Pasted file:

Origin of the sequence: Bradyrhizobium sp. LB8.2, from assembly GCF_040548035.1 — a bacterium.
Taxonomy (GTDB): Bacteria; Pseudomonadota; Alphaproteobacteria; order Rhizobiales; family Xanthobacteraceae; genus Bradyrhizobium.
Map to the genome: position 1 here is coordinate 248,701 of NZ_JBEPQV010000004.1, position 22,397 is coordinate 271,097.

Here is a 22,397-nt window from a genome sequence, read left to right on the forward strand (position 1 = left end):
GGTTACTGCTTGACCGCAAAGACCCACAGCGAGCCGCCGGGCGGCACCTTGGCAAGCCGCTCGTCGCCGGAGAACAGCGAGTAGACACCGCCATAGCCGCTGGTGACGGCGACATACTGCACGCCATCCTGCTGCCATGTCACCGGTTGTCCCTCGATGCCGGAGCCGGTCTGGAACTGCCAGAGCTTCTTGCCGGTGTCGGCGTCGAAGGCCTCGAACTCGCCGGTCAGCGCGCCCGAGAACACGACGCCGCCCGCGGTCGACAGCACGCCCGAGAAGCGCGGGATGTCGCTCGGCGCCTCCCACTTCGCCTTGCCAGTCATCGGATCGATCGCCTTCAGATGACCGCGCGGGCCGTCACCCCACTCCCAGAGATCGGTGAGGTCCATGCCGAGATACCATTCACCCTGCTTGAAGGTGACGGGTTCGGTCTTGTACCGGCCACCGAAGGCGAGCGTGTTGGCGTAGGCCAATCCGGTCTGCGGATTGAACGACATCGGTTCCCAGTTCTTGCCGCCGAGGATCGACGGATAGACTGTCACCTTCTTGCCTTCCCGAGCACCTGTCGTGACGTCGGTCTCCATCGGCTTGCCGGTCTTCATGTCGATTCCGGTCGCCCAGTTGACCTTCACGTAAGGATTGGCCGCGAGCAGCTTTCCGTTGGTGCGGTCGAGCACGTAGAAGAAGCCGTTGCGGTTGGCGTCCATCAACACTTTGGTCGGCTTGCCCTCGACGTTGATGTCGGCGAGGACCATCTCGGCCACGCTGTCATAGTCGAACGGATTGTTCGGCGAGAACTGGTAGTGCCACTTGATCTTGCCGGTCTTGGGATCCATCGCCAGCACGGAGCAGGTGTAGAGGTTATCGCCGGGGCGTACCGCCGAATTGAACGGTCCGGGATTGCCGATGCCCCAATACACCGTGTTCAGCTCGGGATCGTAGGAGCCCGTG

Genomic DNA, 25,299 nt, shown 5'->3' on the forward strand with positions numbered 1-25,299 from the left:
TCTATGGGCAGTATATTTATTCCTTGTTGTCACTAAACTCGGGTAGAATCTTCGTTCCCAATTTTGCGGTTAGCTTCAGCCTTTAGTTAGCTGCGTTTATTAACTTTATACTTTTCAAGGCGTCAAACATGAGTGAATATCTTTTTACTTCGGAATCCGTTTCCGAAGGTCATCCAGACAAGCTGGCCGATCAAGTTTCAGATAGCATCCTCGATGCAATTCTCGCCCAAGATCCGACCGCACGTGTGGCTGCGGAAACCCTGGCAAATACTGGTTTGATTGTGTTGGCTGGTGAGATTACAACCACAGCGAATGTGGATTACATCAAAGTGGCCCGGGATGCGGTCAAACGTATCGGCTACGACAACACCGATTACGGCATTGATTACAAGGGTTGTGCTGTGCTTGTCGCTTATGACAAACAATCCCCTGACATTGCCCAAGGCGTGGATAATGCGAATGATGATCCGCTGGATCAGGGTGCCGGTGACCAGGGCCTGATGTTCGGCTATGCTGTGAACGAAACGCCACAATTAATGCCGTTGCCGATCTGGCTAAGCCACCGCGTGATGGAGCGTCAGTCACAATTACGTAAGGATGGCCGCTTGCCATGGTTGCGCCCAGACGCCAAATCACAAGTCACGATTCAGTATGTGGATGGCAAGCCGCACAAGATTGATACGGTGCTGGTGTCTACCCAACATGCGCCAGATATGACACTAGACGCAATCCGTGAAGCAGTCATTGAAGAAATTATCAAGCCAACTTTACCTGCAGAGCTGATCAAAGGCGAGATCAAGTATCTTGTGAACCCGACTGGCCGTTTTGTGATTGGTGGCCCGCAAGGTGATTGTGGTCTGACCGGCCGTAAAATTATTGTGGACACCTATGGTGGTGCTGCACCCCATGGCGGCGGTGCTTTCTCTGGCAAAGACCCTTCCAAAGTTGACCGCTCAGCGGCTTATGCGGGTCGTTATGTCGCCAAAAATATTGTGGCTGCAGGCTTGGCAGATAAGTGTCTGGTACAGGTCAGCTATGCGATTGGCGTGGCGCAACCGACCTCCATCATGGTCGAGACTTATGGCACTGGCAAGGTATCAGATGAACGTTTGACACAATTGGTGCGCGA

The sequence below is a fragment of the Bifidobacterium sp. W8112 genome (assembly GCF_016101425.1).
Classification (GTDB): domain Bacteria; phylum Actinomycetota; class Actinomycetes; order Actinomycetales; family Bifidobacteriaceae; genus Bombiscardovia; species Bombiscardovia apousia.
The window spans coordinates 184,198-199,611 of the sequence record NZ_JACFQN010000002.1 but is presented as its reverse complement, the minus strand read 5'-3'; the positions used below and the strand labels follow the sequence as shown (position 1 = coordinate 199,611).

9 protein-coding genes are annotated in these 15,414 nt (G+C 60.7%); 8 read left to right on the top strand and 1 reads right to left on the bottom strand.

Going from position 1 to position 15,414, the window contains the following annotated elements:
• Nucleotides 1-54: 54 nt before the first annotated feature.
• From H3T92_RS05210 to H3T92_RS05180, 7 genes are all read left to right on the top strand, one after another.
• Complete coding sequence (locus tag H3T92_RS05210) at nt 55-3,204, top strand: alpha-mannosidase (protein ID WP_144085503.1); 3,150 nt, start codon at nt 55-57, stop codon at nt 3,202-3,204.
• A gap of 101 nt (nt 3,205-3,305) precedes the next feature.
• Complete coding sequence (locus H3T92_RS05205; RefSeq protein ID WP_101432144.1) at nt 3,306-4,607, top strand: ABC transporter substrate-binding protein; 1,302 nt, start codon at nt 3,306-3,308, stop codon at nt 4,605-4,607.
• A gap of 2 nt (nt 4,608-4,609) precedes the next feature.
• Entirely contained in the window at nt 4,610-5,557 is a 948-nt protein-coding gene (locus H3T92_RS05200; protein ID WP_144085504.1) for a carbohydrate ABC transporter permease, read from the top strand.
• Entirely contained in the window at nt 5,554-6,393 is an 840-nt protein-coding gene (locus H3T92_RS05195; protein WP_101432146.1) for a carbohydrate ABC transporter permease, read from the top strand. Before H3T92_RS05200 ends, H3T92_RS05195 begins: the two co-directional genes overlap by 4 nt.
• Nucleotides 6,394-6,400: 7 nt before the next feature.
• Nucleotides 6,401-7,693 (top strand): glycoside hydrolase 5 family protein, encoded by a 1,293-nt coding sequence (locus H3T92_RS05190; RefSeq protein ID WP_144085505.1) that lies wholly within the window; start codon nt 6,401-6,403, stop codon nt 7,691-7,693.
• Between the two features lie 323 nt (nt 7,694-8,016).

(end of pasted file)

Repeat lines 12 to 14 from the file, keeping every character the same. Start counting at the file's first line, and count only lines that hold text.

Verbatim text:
Going from position 1 to position 15,414, the window contains the following annotated elements:
• Nucleotides 1-54: 54 nt before the first annotated feature.
• From H3T92_RS05210 to H3T92_RS05180, 7 genes are all read left to right on the top strand, one after another.